|General Secretary||Ramon Espadaler|
19 September 1978 (coalition) |
2 December 2001 (federation)
|Dissolved||17 June 2015|
C/Còrsega, 331-333 |
|Political position||Centre to centre-right|
Alliance of Liberals and Democrats for Europe (CDC), |
European People's Party (UDC)
Liberal International (CDC),|
Centrist Democrat International (UDC)
|European Parliament group||ALDE (CDC)|
Dark blue (customary)
|Town councillors in Catalonia||
Convergence and Union (Catalan: Convergència i Unió, CiU; IPA: [kumb?r'nsi? j uni'o]) was a Catalan nationalist electoral alliance in Catalonia, Spain. It was a federation of two constituent parties, the larger Democratic Convergence of Catalonia (CDC) and its smaller counterpart, the Democratic Union of Catalonia (UDC). It was dissolved on 17 June 2015.
CiU was a Catalan nationalist coalition. It was usually seen as a moderate nationalist party in Spain, although a significant part of its membership had shifted to open Catalan independentism in recent years[when?] and in 2014 demonstrated its intention to hold a referendum on Catalan independence. There is some debate as to whether the coalition was conservative or centrist. Liberal tendencies dominate the larger CDC, while the smaller UDC is a Christian democratic party. As for its position in the nationalist debate, it was deliberately ambiguous so as to appeal to the broadest spectrum possible, from voters who seek full independence from Spain to those who are generally satisfied with the present self-government status. In general, the CDC tends to be more supportive of Catalan sovereignty, while the UDC is considered closer to traditional Catalan autonomism and more nuanced nationalism. The electoral manifesto for the elections in 2012 states that "we want to build a wide social majority so that Catalonia can have its own State in the European frame, because Catalonia has the will to become a normal country among world's countries and nations".
In the most recent regional elections, held on 25 September 2012, CiU won 30.71% of the vote. It lost 12 seats in the Catalan Parliament, bringing them to a total of 50 deputies. While they have more than twice as many deputies as any other party, they were left 18 seats short of a majority in the 135-member body. After the election, they entered into coalition with the Republican Left of Catalonia (ERC). El Periódico de Catalunya reported in August 2013 that the coalition may break apart due to fractions within the union about Catalan independence, with UDC opposing secessionism.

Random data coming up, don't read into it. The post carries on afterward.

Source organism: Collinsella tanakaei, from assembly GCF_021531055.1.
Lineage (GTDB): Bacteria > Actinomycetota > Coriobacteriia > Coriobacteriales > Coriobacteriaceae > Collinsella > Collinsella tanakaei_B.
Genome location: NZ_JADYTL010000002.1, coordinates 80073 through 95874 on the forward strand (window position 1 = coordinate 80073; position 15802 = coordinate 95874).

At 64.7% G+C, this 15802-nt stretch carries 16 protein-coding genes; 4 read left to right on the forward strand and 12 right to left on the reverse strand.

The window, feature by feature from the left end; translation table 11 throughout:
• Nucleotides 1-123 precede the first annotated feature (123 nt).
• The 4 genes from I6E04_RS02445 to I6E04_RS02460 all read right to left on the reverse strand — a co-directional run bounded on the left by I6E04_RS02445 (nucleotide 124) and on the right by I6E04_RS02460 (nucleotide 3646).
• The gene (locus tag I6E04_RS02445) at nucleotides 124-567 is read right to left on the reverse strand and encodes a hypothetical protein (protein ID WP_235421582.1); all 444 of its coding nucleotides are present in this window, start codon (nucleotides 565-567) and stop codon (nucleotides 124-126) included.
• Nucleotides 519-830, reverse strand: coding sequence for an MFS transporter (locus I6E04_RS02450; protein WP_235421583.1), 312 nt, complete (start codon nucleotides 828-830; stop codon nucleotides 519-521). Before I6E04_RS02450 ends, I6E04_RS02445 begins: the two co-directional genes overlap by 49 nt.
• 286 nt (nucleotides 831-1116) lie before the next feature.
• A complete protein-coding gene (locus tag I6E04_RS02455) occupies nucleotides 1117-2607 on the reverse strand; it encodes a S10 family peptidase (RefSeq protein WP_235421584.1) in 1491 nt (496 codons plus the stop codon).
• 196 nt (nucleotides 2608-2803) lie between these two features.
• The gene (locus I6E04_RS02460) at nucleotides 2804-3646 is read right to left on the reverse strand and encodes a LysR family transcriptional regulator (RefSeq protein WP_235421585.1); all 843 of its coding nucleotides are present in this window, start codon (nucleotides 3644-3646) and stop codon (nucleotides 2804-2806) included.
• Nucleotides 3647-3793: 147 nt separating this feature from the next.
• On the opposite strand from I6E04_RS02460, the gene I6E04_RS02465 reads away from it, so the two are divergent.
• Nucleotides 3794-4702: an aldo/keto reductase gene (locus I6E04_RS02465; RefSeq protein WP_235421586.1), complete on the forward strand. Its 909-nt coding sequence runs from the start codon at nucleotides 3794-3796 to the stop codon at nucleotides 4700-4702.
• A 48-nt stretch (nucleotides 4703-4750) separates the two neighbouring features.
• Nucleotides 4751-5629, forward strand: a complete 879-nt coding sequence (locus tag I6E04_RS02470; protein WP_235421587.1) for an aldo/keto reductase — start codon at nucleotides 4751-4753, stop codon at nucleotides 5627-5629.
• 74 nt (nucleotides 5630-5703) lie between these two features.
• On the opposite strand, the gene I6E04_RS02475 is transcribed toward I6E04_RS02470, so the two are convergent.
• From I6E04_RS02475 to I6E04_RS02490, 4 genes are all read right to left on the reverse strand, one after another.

On 18 June 2015 CDC spokespersons declared the CiU federation "finished", albeit amenable to an "amicable" separation. This occurred after an ultimatum had been issued by President Mas to UDC, due to their diverging positions on the Catalan independence process.
CiU is generally considered a Catalan nationalist party; this is also the term it uses to describe itself. Both the Spanish and Catalan media perceive it as a moderate nationalist force. However, its liberal fraction (CDC) has a relatively strong current which advocates Catalan independence from Spain and which has grown stronger after 2006. Many high ranking exponents of the Democratic Convergence define CiU as an independentist political force. The party's president Artur Mas has stated he would vote in favour of Catalan independence in a theoretical referendum of independence, but he added this would not be his official policy if elected as President of Catalonia.
On the other hand, the Christian democratic part of the coalition, the Democratic Union of Catalonia, is less favourable to the idea of an independent Catalonia. Nevertheless, several prominent members of the Democratic Union have also supported independence, especially since the late 2000s. However, the supporters of independence within the Democratic Union are a minority with much less influence than their counterparts in the Democratic Convergence.